901 NW 10 Ave., 336-1335, cloudsevencafe.com. 7 am-6 pm Monday-Friday, 8 am-6 pm Saturday-Sunday.
Don't let the extensive menu and posh decor fool you—Cloud 7 is first and foremost a coffee shop. They're damn good at it, too. The baristas do justice to the beans (from Chicago-based Intelligentsia, the Stumptown of the Midwest), and they're big on pour-over—you'll never get a stale brew. Tao of Tea, mimosas, wine, seasonal draft beer and smoothies are some of the other beverages available in addition to breakfast, lunch and tapas. The space is proportional to the menu—about three times the size of an average Portland cafe—but, almost one year in, the many tables are starting to fill. RACHAEL DEWITT.
73 Coffee Division
3551 SE Division St.,
coffeedivision.com, 7 am-5 pm daily.
Coffee Division, which opened in early February, has leapt onto the already crowded pour-over bandwagon—but this white-walled, airy cafe does it without pretension. Sure, there's ceremony to the act, as baristas use a delicate, long-necked Japanese kettle to pour hot water over a ceramic filter cone (also Japanese-made), but they're unhurried and unassuming about it. The method leads to a clean, bitterness-free brew, with no need for cream to cut the bite. Coffee Division's light-bathed space is spare but welcoming, with potted plants on recessed, ceiling-level ledges and understated art on the walls. Pair your java (made from Stumptown beans) with a zingy, flaky orange ginger scone (one of many toothsome baked goods from Crema on offer), take a seat at a wooden table and watch the Division Street traffic putter by. REBECCA JACOBSON.
84 Courier Coffee
923 SW Oak St., 545-6444, couriercoffeeroasters.com. 7 am-5 pm Monday-Friday.
This very small roaster, which began in a garage and still delivers exclusively by bike, wasted little time in taking over Half & Half's storefront when the beloved sandwich shop closed last year. The remodeled space resembles a one-fifth scale model of the 3rd Avenue Stumptown, without the slightly menacing air of hipness. Owner Joel Domreis serves espresso drinks and drip-to-order coffee (he uses gold filters, not the usual Melitta disposables), sometimes in Mason jars, from behind a lovely hardwood bar with a heavy coat of nautical varnish. There's vintage hip-hop on the turntable and friends' art on the walls, the vanilla syrup is made on-site and the beans are never more than three days from roasting. Don't miss house baker Leala Humbert's excellent cake—it's dreamy. BEN WATERHOUSE.
83 Oui Presse
1740 SE Hawthorne Blvd., 384-2160, oui-presse.com. 7 am-6 pm Monday-Friday, 7 am-5 pm Saturday-Sunday.
A newsstand, ceramics gallery, bakery and coffee shop, Oui Presse holds a lot of allure for inner-Hawthorne cafe-goers. Since it opened in December, sparsely furnished and bare-walled, the cafe has evolved into a charming hideout from the rain, with good eats, drinks and reads. The beans are the same Stumptown blend you'll find everywhere, but Oui Presse delivers a French press and espresso pull of uncommon quality. Shelves bulging with magazines line two walls of the shop, and carry titles ranging from Harper's to Opera to Vogue in three languages. Owner Shawna McKeown (formerly WW's associate publisher) has been blogging her experiences as cafe owner and discusses additions to the shop. She bakes the chocolate-chip cookies and coffee cake, and Ken's Artisan Bakery supplies the toast and croissants, making Oui Presse one of the only spots on the east side to serve Ken's. RACHAEL DEWITT.
82 Public Domain
603 SW Broadway, 243-6374, publicdomaincoffee.com, 6 am-7 pm Monday-Friday, 7 am-7 pm Saturday-Sunday.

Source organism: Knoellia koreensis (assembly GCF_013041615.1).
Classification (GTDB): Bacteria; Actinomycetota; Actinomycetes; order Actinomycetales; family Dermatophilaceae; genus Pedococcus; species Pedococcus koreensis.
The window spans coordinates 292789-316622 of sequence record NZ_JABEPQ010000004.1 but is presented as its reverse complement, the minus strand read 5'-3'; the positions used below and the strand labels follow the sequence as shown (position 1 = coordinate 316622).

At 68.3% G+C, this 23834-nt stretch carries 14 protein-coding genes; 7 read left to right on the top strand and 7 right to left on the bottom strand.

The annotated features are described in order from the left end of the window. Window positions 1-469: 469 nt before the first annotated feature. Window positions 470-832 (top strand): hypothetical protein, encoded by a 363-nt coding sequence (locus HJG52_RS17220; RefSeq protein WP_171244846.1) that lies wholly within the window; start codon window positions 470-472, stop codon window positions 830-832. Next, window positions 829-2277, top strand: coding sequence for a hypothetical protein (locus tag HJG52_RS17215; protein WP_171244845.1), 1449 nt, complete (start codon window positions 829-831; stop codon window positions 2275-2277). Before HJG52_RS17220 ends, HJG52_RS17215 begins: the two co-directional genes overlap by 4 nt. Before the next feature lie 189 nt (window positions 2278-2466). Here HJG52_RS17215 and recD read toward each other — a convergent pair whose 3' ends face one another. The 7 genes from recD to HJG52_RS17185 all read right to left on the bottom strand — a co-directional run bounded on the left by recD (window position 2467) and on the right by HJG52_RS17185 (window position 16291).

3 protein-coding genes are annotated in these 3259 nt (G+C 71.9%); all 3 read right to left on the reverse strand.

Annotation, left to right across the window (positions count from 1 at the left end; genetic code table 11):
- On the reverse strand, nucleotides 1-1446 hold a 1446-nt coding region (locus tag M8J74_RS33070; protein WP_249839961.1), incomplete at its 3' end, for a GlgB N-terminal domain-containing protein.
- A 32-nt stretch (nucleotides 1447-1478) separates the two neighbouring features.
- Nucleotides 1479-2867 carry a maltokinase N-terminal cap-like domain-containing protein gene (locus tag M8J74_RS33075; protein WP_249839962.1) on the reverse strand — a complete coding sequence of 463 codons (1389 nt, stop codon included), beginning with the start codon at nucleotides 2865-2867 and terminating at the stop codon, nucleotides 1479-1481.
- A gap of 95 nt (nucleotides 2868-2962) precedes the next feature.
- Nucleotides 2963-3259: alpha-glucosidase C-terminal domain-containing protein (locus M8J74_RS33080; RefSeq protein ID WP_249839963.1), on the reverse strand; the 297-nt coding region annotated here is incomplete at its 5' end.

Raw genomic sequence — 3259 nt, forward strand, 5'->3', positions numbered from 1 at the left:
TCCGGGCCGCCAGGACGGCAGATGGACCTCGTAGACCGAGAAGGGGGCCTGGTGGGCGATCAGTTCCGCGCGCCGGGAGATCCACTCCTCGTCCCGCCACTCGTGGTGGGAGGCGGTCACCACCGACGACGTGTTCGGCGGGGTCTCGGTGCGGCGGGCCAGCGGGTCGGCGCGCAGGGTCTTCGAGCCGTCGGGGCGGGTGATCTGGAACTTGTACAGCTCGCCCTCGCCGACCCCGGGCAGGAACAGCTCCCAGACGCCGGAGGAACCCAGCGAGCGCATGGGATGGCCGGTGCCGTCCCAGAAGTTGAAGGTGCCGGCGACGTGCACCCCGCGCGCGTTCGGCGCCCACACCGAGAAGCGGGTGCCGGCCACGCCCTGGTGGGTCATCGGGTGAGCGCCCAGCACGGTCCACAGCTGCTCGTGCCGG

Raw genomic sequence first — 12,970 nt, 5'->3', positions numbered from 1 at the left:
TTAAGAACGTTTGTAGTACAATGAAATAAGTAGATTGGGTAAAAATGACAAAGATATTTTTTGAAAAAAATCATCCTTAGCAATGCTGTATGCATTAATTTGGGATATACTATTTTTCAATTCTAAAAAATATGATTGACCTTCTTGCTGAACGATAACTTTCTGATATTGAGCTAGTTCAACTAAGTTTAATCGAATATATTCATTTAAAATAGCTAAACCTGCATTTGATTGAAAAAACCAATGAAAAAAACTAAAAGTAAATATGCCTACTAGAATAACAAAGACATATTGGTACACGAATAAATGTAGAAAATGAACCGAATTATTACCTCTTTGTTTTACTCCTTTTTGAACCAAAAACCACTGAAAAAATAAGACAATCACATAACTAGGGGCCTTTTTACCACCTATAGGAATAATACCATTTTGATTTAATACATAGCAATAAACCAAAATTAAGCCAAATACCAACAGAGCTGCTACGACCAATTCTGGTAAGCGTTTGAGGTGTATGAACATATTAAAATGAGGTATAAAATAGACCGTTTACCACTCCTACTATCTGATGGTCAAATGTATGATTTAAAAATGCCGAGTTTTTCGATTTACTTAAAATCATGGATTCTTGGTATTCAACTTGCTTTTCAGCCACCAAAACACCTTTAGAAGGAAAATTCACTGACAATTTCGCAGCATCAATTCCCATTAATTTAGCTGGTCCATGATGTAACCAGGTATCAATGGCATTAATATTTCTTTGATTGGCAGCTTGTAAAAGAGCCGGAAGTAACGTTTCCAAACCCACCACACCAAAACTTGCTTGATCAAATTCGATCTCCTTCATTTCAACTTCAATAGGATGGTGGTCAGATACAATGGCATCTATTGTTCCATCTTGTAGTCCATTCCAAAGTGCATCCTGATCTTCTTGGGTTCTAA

No, the name does not mean your Americano is open source—although the downtown location, which used to be the couch-filled late-night street-kid hangout Portland Coffee House, gets its share of freeloaders still. (You know that guy who paints his face bright blue? He knows when there's an excess pour to be had.) Newly immaculate, with white walls that may remind former customers of THX 1138 and first-time visitors of an Apple store, Public Domain is now the public face of longtime wholesale roaster Coffee Bean International, and a handsome face it is, if a little antiseptic. The coffee's excellent: The pour-over is a precisely choreographed floor show, and the direct-trade Peruvian blend my show produced was smooth, with a harvest-festival taste. There's a happy hour with $1 espresso shots twice a week, plus a pastry case where you'll find a $2.50 pumpkin-zucchini muffin that will, like the former owner's hippie tchotchkes, magically vanish. AARON MESH.
71 Spunky Monkey Coffee
35 NE 20th Ave., 234-1660, monkeyroasters.com. 7 am-4 pm Monday-Friday, 8 am-3 pm Saturday-Sunday.
Bring your own recorded music to this Kerns neighborhood shop. Not only will you hear yourself over the speakers during your regular morning coffee run, but you will get 10 free coffees for contributing to the "95 percent local" soundtrack. Gray Nieland of Monkey Roasters encourages über-local everything, from the music he plays at the shop to the coffee he roasts in Sellwood and the chickens he raises for sandwiches. The best part of this little hole-in-the-wall? The staff loathes refined sugar. Spunky uses sugar substitutes of the natural kind—stevia, agave and a bitter, housemade chocolate mix come standard in the shop's custom mochas and sweets, and it's offered up at the counter as well. Be sure to check out the plastic drum machine in the restroom—it's never too early to rock. NIKKI VOLPICELLI.
86 Water Avenue Coffee
1028 SE Water Ave., 808-7084, wateravenuecoffee.com. 7 am-5 pm Monday-Friday, 8 am-5 pm Saturday, 9 am-3 pm Sunday.
Half the third-wave houses in Portland are piggybacking on pour-over cups—hell, the other day a Starbucks barista asked me if I wouldn't mind waiting five extra minutes for this innovative new technology—but at inner-Eastside industrial outpost Water Avenue the glass cones and Chemex carafes are lined up gleaming three in a row, at the front of the gleaming wood counter, under the gleaming neon-blue coffee sign. It's as if the place were the soundstage for a mod '60s movie, with pour-over coffee as the starlet instead of Marilyn Monroe. The coffee will certainly blow your skirt up: Roasted on-site in a 1974 Samiac machine imported from the Swiss Alps, Water's nine blends are richly gobsmacking even if you don't succumb to the allure of the individually brewed mug. AARON MESH.